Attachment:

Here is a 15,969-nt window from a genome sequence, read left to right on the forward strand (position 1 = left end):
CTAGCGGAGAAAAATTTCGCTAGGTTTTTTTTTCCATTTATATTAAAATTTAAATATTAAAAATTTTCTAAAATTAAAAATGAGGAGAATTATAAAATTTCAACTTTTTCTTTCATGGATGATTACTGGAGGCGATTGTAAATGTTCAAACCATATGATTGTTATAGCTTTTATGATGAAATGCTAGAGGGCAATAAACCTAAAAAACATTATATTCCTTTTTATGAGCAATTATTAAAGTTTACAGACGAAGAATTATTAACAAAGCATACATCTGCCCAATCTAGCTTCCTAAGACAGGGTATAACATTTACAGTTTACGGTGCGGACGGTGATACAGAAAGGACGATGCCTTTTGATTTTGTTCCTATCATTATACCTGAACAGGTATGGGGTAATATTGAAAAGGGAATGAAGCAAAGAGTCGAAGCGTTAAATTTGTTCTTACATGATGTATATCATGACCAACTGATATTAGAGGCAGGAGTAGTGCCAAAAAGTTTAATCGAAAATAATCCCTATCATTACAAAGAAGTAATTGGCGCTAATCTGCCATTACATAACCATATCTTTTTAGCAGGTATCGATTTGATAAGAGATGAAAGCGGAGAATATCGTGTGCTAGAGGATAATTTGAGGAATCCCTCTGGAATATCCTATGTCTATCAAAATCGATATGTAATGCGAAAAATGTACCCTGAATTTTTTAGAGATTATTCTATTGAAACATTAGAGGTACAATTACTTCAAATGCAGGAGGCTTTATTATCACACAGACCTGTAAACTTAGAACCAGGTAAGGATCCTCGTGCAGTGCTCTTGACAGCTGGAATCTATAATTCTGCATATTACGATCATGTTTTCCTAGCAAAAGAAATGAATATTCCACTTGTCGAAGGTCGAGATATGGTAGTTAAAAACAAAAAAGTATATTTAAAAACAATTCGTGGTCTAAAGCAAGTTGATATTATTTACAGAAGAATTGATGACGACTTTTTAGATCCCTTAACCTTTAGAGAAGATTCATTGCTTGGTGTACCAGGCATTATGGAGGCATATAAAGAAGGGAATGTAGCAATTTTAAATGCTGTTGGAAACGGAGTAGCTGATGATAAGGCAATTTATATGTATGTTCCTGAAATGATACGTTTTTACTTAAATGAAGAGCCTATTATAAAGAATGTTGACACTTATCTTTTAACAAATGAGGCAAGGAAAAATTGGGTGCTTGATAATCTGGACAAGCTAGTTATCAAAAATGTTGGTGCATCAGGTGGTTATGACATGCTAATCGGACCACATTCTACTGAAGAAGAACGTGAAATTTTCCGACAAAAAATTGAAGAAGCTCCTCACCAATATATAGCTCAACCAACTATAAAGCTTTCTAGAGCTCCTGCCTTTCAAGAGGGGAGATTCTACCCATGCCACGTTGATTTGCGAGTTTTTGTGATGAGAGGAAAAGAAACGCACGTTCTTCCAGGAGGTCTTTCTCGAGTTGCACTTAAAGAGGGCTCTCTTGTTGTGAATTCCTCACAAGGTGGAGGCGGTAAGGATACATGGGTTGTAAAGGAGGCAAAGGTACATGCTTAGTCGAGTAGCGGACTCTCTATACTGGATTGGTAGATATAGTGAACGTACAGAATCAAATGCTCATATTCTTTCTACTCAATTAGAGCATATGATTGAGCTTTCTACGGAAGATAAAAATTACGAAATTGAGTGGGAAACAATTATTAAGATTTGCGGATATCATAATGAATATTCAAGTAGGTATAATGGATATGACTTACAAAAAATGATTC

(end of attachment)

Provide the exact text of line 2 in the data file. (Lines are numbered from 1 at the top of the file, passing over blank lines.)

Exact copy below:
CTAGCGGAGAAAAATTTCGCTAGGTTTTTTTTTCCATTTATATTAAAATTTAAATATTAAAAATTTTCTAAAATTAAAAATGAGGAGAATTATAAAATTTCAACTTTTTCTTTCATGGATGATTACTGGAGGCGATTGTAAATGTTCAAACCATATGATTGTTATAGCTTTTATGATGAAATGCTAGAGGGCAATAAACCTAAAAAACATTATATTCCTTTTTATGAGCAATTATTAAAGTTTACAGACGAAGAATTATTAACAAAGCATACATCTGCCCAATCTAGCTTCCTAAGACAGGGTATAACATTTACAGTTTACGGTGCGGACGGTGATACAGAAAGGACGATGCCTTTTGATTTTGTTCCTATCATTATACCTGAACAGGTATGGGGTAATATTGAAAAGGGAATGAAGCAAAGAGTCGAAGCGTTAAATTTGTTCTTACATGATGTATATCATGACCAACTGATATTAGAGGCAGGAGTAGTGCCAAAAAGTTTAATCGAAAATAATCCCTATCATTACAAAGAAGTAATTGGCGCTAATCTGCCATTACATAACCATATCTTTTTAGCAGGTATCGATTTGATAAGAGATGAAAGCGGAGAATATCGTGTGCTAGAGGATAATTTGAGGAATCCCTCTGGAATATCCTATGTCTATCAAAATCGATATGTAATGCGAAAAATGTACCCTGAATTTTTTAGAGATTATTCTATTGAAACATTAGAGGTACAATTACTTCAAATGCAGGAGGCTTTATTATCACACAGACCTGTAAACTTAGAACCAGGTAAGGATCCTCGTGCAGTGCTCTTGACAGCTGGAATCTATAATTCTGCATATTACGATCATGTTTTCCTAGCAAAAGAAATGAATATTCCACTTGTCGAAGGTCGAGATATGGTAGTTAAAAACAAAAAAGTATATTTAAAAACAATTCGTGGTCTAAAGCAAGTTGATATTATTTACAGAAGAATTGATGACGACTTTTTAGATCCCTTAACCTTTAGAGAAGATTCATTGCTTGGTGTACCAGGCATTATGGAGGCATATAAAGAAGGGAATGTAGCAATTTTAAATGCTGTTGGAAACGGAGTAGCTGATGATAAGGCAATTTATATGTATGTTCCTGAAATGATACGTTTTTACTTAAATGAAGAGCCTATTATAAAGAATGTTGACACTTATCTTTTAACAAATGAGGCAAGGAAAAATTGGGTGCTTGATAATCTGGACAAGCTAGTTATCAAAAATGTTGGTGCATCAGGTGGTTATGACATGCTAATCGGACCACATTCTACTGAAGAAGAACGTGAAATTTTCCGACAAAAAATTGAAGAAGCTCCTCACCAATATATAGCTCAACCAACTATAAAGCTTTCTAGAGCTCCTGCCTTTCAAGAGGGGAGATTCTACCCATGCCACGTTGATTTGCGAGTTTTTGTGATGAGAGGAAAAGAAACGCACGTTCTTCCAGGAGGTCTTTCTCGAGTTGCACTTAAAGAGGGCTCTCTTGTTGTGAATTCCTCACAAGGTGGAGGCGGTAAGGATACATGGGTTGTAAAGGAGGCAAAGGTACATGCTTAGTCGAGTAGCGGACTCTCTATACTGGATTGGTAGATATAGTGAACGTACAGAATCAAATGCTCATATTCTTTCTACTCAATTAGAGCATATGATTGAGCTTTCTACGGAAGATAAAAATTACGAAATTGAGTGGGAAACAATTATTAAGATTTGCGGATATCATAATGAATATTCAAGTAGGTATAATGGATATGACTTACAAAAAATGATTC